April 29, 2011 - Posted by Lena Graber
Since the inception of ICE’s Secure Communities program, advocates have been raising concerns that the program incentivizes racial profiling and fails to target the “serious criminal offenders” that it was supposedly designed to target.
While DHS has largely ignored these cries, the data is starting to roll in.
According to ICE’s own statistics, more than a quarter (29%) of people removed as a result of the Secure Communities program nationwide have had no criminal convictions. Moreover, the program’s success in targeting higher level offenders has actually decreased over time, in spite of pronouncements from ICE that they prioritize more serious offenses. In FY2009, ICE removed 3,744 people under the Secure Communities program with no criminal history. This was 25.9% of the 14,476 total people removed in that period. In FY2010, the ratio increased: 27.7% of removals were of individuals without convictions. From the beginning of FY2011 to date, more than 31% of Secure Communities deportations have been individuals with no criminal history. In fact, as the program has grown, the rate of removals of people without criminal convictions relative to other deportations has steadily increased.
Taking a closer look, while a few counties may do more targeted enforcement, others use the program as an enormous dragnet for non-citizens. The proportion of deportees with no criminal convictions is much higher in some areas.
In California, sixty-four percent of deportees identified via Secure Communities in Merced County had no criminal convictions. In Solano, half of deportees had no criminal record. In Contra Costa, forty-four percent lacked a criminal history. In Sonoma, forty-two percent. And in San Francisco (a so-called “sanctuary city”), forty-six percent of deportees had no criminal history.
In Franklin County, Ohio, more than half the people deported via Secure Communities had no criminal convictions. In Boston, Massachusetts, non-criminal deportations were also at fifty percent.
Deportations from Secure Communities in Prince George’s county, Maryland were sixty-five percent non-criminals. In Jefferson Parish, Louisiana, it was seventy-two percent. It gets even worse: an assessment of the first 49 days of implementation of Secure Communities in New York found that in six out of 11 counties, 100 percent of immigrants identified through Secure Communities had no criminal records.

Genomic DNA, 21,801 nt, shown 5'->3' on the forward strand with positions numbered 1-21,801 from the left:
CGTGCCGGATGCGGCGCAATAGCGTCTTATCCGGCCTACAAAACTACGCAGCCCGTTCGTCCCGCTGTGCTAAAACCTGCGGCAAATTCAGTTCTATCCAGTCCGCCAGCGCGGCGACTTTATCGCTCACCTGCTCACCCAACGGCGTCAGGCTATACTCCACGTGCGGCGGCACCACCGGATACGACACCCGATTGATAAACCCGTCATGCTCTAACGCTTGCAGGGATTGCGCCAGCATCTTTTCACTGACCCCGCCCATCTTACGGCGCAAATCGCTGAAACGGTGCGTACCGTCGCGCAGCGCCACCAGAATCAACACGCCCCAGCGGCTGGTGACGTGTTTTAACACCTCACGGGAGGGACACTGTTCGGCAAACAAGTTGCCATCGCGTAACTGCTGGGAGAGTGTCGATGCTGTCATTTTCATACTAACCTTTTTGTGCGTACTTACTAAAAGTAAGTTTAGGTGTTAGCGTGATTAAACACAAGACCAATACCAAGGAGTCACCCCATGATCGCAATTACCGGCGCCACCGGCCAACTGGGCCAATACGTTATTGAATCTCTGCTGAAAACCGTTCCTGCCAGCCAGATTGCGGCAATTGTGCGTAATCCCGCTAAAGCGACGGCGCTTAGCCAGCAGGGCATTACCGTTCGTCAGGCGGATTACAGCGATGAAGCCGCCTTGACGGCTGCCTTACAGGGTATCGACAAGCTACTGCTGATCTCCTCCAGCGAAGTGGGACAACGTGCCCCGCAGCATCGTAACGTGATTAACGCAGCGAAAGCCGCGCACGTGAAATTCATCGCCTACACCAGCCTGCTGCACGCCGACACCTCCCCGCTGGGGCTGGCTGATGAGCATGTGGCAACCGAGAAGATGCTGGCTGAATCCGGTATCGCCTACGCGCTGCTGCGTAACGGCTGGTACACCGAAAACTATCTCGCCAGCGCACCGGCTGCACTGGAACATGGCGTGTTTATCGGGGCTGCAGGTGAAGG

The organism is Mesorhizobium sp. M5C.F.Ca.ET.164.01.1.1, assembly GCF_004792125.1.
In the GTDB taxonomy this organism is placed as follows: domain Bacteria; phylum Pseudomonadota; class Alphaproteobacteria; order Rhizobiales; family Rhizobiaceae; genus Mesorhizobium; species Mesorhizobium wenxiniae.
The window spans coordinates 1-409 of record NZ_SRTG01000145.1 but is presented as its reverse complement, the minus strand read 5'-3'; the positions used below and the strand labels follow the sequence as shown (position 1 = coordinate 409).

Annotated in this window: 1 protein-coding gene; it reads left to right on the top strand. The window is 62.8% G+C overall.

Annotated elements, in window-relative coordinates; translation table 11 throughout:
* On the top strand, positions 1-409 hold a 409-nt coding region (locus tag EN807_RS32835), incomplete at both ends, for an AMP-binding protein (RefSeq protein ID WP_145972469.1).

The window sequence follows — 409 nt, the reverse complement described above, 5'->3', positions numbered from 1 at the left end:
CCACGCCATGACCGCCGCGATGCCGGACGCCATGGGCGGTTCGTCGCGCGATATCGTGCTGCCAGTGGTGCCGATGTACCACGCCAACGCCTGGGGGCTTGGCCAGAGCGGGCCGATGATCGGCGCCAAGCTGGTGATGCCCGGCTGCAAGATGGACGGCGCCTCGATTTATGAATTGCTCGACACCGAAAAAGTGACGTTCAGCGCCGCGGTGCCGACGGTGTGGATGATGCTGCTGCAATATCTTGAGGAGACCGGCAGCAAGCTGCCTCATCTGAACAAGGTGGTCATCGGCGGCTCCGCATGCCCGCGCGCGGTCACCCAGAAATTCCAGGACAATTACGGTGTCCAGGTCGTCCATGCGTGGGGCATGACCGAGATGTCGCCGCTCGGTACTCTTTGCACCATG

Moreover, a significant proportion of removals that are counted as “criminal aliens” result from low-level offenses such as trespassing or driving without a license. A combined 60.3% of removals under Secure Communities across the entire program have been of either individuals without a conviction to their name or individuals with only a misdemeanor conviction.
Now that ICE has decided that no local jurisdictions will be allowed to opt out of the Secure Communities program, how will local jurisdictions be held accountable if they use Secure Communities to funnel large numbers of non-criminals and traffic offenders to ICE? How will ICE be held accountable when it strays from its deportation priorities and wastes government resources deporting immigrants with no criminal record or minor offenses?
Accountability here is twofold: local law enforcement shouldn’t be hauling in so many traffic offenders to jail when a citation would suffice. ICE shouldn’t be focusing so much of their removal efforts on low priority immigrants that are identified by the Secure Communities program. It’s a waste of tax dollars.
There are signs Congress is becoming impatient with ICE.
In a letter sent to DHS Secretary Janet Napolitano on April 14th, Senator Charles Schumer (D-NY) expressed concern about the “suboptimal use of scarce government resources in our detention and removal system.”
“Every dollar spent on detention, prosecution and removal of a non-criminal immigrant is a dollar that cannot be spent getting criminal aliens off of our streets and out of our country.”
On the House side, Representative Zoe Lofgren (D-CA) is angry at ICE for telling her that local governments could “opt out” of Secure Communities, then telling local jurisdictions they had no choice but to participate.
"It is inescapable that the [Department of Homeland Security] was not honest with the local governments or with me…. You can’t have a government department essentially lying to local government and to members of Congress. This is not OK."
With little sign that Congress will do its job and make common sense changes to the immigration system to facilitate the ability of otherwise law-abiding immigrants to stay and continue to contribute to their communities, the Department of Homeland Security must do a better job delivering on their commitment to prioritize their enforcement efforts. Otherwise, statistics like those cited above will feed a growing revolt against Secure Communities.